Mutual Fund Based on Geography

Equity Funds

Equities are one of the more preferred choices of mutual fund amongst the retail investors. The money invested in the shares of the companies are called equities. There is a high risk involved in the short term but the investment can be lucrative and beneficial for the investor in the long term.

Debt Funds/Fixed-Income Funds

The funds that get invested in rated debts like government securities, debentures, corporate bonds and other money market financial instruments are known as debt funds. These investments are considered to be less risky compared to equities. Debt funds are ideal for the investors who want regular and steady income from their mutual fund investment.

Hybrid funds / Balanced Funds

These funds keep a balance of risk in their portfolio by investing in debt as well as equity. The fund's goal is to provide both growth and regular income to the investor. Hybrid or balanced mutual funds are ideal for investors who want to play safe and don't want to take much risk in their investment.

Mutual Fund Based on Investment Objective

Growth Schemes

Growth schemes are ideal for capital appreciation in medium to longer term period as these schemes invest their money in equity funds. The funds carry high amount of risk in the short term but usually give lucrative returns in the long term.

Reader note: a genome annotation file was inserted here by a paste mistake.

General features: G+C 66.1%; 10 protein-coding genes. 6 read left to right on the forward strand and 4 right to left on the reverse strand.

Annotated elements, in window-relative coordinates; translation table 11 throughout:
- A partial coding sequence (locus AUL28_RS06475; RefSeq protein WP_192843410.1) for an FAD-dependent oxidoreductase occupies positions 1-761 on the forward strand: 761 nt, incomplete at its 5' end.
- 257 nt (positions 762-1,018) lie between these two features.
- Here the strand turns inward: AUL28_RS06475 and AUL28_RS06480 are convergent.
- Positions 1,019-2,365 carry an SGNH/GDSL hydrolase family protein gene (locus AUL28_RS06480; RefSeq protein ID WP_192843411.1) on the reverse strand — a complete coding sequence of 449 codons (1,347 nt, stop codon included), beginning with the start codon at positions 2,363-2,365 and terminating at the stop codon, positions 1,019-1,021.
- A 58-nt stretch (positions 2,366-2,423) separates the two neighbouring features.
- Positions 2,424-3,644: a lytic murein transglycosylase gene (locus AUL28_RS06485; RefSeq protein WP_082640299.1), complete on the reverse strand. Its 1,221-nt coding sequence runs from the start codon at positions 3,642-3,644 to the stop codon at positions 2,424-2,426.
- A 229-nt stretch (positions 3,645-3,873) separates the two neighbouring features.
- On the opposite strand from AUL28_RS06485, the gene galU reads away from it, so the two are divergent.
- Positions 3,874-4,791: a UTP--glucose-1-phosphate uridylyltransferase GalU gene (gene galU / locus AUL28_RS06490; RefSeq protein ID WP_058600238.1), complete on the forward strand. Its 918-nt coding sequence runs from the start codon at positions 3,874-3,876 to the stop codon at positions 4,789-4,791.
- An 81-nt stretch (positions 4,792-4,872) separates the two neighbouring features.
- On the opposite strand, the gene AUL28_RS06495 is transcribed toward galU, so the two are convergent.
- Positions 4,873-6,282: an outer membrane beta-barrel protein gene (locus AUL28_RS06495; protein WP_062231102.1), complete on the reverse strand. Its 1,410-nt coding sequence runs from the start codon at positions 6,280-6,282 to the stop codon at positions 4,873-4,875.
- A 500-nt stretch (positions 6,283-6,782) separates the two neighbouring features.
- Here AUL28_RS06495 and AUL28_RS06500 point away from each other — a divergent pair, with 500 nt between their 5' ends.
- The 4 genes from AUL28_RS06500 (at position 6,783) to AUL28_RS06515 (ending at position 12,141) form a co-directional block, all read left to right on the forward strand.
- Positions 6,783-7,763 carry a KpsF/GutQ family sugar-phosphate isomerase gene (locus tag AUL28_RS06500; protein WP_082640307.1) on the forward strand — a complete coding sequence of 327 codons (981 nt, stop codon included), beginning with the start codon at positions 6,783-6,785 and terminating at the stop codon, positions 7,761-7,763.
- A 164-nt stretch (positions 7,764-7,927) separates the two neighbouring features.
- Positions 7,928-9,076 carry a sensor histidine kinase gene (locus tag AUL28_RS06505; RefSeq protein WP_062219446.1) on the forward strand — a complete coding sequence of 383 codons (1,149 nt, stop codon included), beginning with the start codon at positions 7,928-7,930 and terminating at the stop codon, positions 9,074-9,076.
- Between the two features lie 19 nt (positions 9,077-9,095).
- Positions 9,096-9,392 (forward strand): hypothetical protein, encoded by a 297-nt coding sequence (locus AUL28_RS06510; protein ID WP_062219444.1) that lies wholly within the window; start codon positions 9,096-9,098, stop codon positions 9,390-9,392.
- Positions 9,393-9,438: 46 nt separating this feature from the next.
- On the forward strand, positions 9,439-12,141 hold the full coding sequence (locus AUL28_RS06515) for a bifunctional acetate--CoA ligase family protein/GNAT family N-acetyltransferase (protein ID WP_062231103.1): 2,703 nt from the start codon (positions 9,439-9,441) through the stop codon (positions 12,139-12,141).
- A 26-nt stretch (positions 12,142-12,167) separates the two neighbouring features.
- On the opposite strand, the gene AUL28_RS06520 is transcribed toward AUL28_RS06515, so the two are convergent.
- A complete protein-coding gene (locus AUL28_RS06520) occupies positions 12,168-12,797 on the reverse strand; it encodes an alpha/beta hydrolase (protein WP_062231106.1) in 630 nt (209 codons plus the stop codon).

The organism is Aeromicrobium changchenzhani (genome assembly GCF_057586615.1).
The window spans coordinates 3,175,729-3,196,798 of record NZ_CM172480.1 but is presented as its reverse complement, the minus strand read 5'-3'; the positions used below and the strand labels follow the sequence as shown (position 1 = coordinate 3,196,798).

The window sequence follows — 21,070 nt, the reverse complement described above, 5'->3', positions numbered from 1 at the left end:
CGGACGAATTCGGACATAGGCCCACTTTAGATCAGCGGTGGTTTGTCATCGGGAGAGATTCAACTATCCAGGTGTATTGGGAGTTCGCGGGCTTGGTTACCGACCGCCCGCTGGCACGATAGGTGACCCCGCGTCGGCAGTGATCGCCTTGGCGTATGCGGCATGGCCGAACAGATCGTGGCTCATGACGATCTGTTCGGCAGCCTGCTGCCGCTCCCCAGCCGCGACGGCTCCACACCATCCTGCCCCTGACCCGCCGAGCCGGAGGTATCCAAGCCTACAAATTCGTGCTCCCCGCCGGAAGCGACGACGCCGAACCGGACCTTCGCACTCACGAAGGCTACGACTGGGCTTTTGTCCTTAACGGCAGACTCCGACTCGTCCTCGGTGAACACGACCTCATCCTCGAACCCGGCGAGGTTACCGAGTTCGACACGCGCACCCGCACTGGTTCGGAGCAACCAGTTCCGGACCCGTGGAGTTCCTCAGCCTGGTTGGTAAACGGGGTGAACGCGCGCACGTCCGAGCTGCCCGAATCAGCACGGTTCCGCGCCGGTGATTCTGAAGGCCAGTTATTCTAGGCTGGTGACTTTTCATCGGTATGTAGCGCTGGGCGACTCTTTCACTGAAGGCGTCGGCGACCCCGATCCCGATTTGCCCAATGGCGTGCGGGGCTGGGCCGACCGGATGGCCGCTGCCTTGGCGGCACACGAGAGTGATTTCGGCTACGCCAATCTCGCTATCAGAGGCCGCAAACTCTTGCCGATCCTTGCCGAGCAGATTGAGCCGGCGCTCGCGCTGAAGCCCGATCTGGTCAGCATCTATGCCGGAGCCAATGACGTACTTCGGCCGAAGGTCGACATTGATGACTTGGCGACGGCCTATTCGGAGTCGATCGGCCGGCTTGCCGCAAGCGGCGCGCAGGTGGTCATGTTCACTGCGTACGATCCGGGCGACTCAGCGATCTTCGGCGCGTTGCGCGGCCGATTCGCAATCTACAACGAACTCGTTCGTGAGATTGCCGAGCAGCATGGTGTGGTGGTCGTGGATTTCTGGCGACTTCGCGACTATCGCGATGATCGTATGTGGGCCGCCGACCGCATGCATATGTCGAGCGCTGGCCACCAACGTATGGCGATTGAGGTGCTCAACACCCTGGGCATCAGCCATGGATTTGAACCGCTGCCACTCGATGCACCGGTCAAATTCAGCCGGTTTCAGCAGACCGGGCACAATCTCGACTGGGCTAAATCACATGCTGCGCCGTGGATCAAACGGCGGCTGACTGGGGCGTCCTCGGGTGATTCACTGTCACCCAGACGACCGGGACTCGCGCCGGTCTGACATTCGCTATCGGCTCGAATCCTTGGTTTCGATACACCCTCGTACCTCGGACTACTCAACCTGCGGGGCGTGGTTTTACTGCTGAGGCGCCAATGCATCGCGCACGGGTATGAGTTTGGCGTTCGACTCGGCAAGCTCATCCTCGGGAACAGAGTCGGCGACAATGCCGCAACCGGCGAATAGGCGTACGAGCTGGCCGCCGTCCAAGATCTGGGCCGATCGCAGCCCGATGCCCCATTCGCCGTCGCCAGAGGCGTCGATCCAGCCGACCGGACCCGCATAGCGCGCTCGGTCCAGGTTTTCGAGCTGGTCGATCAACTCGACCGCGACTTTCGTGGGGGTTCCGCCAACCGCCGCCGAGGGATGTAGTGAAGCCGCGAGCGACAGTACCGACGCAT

Income Schemes

Income schemes are ideal for investors who are looking for steady income from their investment. The funds in the income scheme get invested in relatively safer government securities, bonds and corporate bonds.

Balanced Fund Schemes

Balanced fund schemes invest their funds equally in equity investments as well as debt investments. The ratio of risk involved in the investment is balanced in the balanced fund schemes. Balanced schemes are ideal for investors who don't have to take too much risk and at the same time want to avoid playing completely safe with their investments.

Money Market Schemes

The aim of money market schemes is to offer easy liquidity of the investment, capital preservation and income on the investment. Money market schemes invest normally in short term instruments like treasury bills, interbank money, commercial paper etc.